The investigation phase of the Dutch-Belgian M-frigate replacement program has been completed, the Dutch Ministry of Defence said in a statement.
The current four M (Multipurpose)/Karel Doorman-class frigates of the Belgian Navy (Marinecomponent) – Leopold I (F930) and Louise-Marie (F931) – and the Royal Netherlands Navy (RNLN) (Koninklijke Marine) – HNLMS Van Amstel (F831) and HNLMS Van Speijk (F828) – are at the end of their lifespan.
The partners Belgium and the Netherlands went through the design process of the new replacement frigates with shipbuilder Damen and Thales which supplies the integrated radar and fire control system. According to the MoD statement, the design of the new frigate meets the requirements of RNLN and NATO.
The main task of the new frigates is to conduct long-range anti-submarine warfare (ASW) missions. This is done with a new torpedo, deployable from the ship or by the embarked NH90 helicopter. This is stated in the letter about the investigation phase that the House of Representatives received on June 24 from State Secretary Barbara Visser.
In addition to anti-submarine warfare, the new frigate must be able to protect itself and other units. It must be deployable worldwide for maritime combat and security operations and assistance. This calls for defenses against threats from the air and from enemy ships.
For that, the frigate will receive RIM-162 Evolved SeaSparrow Missile (ESSM) Block 2 anti-aircraft missiles and the replacement of the Goalkeeper rapid-fire gun. These new weapon systems are complemented by heavy-duty remote machine guns and light machine guns against small surface threats. To combat larger surface targets, the Ministry of Defense is purchasing the successor to the Harpoon anti-ship missile.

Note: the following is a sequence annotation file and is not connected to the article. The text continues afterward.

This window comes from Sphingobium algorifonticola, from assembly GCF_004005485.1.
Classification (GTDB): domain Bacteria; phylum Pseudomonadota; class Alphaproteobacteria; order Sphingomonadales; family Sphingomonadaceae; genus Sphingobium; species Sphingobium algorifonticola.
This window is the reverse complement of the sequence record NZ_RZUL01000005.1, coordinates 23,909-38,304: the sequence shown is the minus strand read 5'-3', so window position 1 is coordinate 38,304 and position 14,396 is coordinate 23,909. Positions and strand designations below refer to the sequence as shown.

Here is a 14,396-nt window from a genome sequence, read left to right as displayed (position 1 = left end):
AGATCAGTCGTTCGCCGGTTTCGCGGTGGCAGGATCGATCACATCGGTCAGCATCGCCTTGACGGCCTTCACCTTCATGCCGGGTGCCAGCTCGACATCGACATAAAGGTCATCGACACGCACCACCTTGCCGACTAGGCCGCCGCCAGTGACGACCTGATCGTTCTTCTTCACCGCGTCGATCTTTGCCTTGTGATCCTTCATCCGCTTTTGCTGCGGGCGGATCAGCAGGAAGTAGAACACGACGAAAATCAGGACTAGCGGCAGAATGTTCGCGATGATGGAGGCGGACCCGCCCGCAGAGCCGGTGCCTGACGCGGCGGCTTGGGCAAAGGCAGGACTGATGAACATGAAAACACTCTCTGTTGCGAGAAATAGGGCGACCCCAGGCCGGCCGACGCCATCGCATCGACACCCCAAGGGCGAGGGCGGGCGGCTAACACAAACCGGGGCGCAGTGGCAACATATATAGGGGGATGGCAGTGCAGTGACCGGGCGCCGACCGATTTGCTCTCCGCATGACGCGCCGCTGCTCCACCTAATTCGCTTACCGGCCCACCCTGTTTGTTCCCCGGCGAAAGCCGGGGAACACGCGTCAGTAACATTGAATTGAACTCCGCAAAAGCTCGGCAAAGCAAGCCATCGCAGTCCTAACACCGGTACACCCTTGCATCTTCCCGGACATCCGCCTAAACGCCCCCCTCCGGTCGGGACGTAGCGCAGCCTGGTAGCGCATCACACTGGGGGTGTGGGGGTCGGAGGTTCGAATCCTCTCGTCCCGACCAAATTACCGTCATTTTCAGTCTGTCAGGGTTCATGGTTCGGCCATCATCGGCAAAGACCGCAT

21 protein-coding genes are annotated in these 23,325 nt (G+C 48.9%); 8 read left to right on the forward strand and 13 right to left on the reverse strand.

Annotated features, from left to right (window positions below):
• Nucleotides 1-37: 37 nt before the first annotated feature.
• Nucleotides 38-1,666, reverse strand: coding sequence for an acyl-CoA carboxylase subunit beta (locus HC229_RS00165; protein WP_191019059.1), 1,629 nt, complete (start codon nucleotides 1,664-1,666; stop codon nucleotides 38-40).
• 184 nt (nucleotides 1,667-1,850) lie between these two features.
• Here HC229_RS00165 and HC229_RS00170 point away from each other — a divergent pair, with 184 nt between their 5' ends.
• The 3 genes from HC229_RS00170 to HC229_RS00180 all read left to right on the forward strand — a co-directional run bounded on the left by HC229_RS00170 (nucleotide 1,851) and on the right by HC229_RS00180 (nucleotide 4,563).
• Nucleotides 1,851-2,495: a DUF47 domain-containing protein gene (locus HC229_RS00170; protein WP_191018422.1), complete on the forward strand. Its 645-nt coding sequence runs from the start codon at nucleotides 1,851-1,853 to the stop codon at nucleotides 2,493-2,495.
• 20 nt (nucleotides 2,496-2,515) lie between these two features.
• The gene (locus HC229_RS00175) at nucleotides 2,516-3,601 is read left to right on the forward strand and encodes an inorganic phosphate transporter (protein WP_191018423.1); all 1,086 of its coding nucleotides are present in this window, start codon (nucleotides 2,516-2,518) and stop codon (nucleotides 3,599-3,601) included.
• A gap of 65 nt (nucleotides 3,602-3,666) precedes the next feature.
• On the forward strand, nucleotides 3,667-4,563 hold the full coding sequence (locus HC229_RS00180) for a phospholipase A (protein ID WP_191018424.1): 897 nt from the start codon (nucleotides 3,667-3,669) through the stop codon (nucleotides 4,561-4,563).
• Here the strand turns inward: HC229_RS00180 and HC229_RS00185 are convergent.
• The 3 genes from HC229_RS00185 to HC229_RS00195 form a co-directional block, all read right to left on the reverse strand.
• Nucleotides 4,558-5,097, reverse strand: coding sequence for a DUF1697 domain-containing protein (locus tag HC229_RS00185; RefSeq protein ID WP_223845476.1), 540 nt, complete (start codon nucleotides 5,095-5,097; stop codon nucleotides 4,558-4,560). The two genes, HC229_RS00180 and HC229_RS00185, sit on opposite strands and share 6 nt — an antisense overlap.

The main anti-submarine weapon system is the new torpedo purchased with the Mk46 Lightweight torpedo replacement project. For the defense against enemy torpedoes, the frigates are given a system to deceive enemy torpedoes. In the future, a so-called hard-kill system, an anti-torpedo torpedo, will be developed.
The new frigates are bigger than the current M-frigate (5500 tons against 3300 tons). The frigates will each have a 110-strong crew. Each will also be able to embark 40 mission-specific personnel with their equipment.
With the completion of the investigation phase, the M-frigate replacement project is now entering the so-called procurement preparation phase with the result expected at the end of 2021.
The first ship is now expected to be completed in 2027. It was previously reported that the first new frigate would be operational by around 2025. It is now clear that after the contract is concluded, a detailed design phase of approximately 2 years is required before the construction can start.
The Dutch Navy is expected to receive the first frigate in 2028 after the testing of operational effectiveness and safety with the second frigate delivered a year later. The Belgian frigates will be delivered no later than 2030.